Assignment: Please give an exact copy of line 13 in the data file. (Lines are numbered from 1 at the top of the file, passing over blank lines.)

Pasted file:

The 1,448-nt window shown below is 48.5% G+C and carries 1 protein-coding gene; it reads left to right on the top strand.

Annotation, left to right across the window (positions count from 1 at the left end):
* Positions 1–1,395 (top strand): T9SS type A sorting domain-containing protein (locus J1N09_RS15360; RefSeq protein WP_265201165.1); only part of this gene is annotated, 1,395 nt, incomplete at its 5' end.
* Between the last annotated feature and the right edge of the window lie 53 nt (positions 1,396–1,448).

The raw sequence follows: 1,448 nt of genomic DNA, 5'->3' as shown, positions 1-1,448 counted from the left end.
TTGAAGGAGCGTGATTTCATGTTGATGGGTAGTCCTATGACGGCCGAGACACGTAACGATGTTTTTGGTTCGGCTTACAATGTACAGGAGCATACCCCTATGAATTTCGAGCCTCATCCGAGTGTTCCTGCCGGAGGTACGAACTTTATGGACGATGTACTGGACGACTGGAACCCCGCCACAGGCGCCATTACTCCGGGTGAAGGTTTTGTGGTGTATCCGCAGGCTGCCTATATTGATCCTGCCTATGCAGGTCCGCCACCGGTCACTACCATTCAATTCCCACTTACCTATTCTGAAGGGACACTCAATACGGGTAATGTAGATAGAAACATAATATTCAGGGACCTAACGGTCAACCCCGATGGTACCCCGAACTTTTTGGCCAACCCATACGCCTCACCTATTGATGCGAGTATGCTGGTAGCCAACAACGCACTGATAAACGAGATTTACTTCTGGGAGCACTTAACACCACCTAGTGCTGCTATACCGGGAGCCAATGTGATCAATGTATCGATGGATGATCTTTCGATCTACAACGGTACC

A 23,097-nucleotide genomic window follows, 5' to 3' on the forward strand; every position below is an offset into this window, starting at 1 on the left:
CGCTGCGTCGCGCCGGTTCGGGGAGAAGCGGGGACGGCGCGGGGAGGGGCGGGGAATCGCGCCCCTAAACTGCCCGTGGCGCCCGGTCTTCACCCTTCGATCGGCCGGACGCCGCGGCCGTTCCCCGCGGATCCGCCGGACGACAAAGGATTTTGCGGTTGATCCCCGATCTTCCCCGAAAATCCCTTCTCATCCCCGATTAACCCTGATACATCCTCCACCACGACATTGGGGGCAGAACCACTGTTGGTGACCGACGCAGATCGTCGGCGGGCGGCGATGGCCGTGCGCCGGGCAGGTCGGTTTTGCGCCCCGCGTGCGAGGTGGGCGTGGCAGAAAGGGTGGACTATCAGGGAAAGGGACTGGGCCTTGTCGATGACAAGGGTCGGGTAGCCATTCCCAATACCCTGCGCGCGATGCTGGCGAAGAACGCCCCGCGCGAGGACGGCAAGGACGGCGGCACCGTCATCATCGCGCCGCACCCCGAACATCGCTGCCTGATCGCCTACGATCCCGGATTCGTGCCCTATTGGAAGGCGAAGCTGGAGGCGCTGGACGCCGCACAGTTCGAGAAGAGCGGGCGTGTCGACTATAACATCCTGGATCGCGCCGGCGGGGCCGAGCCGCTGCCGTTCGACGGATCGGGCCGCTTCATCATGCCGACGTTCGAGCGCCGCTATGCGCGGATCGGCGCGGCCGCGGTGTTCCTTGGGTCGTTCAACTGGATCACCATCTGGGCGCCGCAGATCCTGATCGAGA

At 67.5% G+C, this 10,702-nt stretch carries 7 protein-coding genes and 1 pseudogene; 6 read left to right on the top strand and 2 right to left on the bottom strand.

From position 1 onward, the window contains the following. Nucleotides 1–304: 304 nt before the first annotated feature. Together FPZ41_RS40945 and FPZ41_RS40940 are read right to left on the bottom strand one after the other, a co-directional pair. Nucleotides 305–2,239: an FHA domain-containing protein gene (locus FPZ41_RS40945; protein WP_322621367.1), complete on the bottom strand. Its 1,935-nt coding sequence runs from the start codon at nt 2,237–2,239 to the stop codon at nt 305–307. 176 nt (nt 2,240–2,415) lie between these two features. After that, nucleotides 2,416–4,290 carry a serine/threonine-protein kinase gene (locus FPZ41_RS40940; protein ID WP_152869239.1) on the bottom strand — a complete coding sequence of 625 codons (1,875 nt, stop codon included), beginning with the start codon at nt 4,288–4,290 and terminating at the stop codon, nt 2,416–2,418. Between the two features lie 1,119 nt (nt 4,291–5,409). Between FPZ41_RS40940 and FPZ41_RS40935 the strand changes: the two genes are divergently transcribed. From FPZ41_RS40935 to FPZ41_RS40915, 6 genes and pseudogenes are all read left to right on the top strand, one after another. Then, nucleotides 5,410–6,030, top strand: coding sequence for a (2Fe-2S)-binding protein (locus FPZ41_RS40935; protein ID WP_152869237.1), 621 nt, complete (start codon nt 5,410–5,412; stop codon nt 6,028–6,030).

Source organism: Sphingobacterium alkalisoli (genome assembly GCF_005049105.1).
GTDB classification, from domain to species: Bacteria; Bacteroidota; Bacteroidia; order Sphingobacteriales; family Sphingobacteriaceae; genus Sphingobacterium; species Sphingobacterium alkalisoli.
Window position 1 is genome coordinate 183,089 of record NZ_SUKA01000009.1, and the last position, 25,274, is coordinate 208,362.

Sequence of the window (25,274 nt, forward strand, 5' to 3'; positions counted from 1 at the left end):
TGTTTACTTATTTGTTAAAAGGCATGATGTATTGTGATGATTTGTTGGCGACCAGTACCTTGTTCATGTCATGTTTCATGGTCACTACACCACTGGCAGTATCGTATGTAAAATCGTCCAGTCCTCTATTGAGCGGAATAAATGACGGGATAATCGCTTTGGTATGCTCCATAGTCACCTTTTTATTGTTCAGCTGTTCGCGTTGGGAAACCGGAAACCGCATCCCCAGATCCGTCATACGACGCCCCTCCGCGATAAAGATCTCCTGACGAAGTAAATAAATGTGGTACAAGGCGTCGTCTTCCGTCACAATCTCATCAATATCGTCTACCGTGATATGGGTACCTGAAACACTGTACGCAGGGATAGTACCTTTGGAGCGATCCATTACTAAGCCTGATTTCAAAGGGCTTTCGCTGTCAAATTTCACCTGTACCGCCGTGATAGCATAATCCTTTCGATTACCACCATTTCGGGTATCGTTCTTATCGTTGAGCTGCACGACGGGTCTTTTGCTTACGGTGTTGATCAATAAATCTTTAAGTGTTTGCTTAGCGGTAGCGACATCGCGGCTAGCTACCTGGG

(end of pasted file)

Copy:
Window position 1 is genome coordinate 183,089 of record NZ_SUKA01000009.1, and the last position, 25,274, is coordinate 208,362.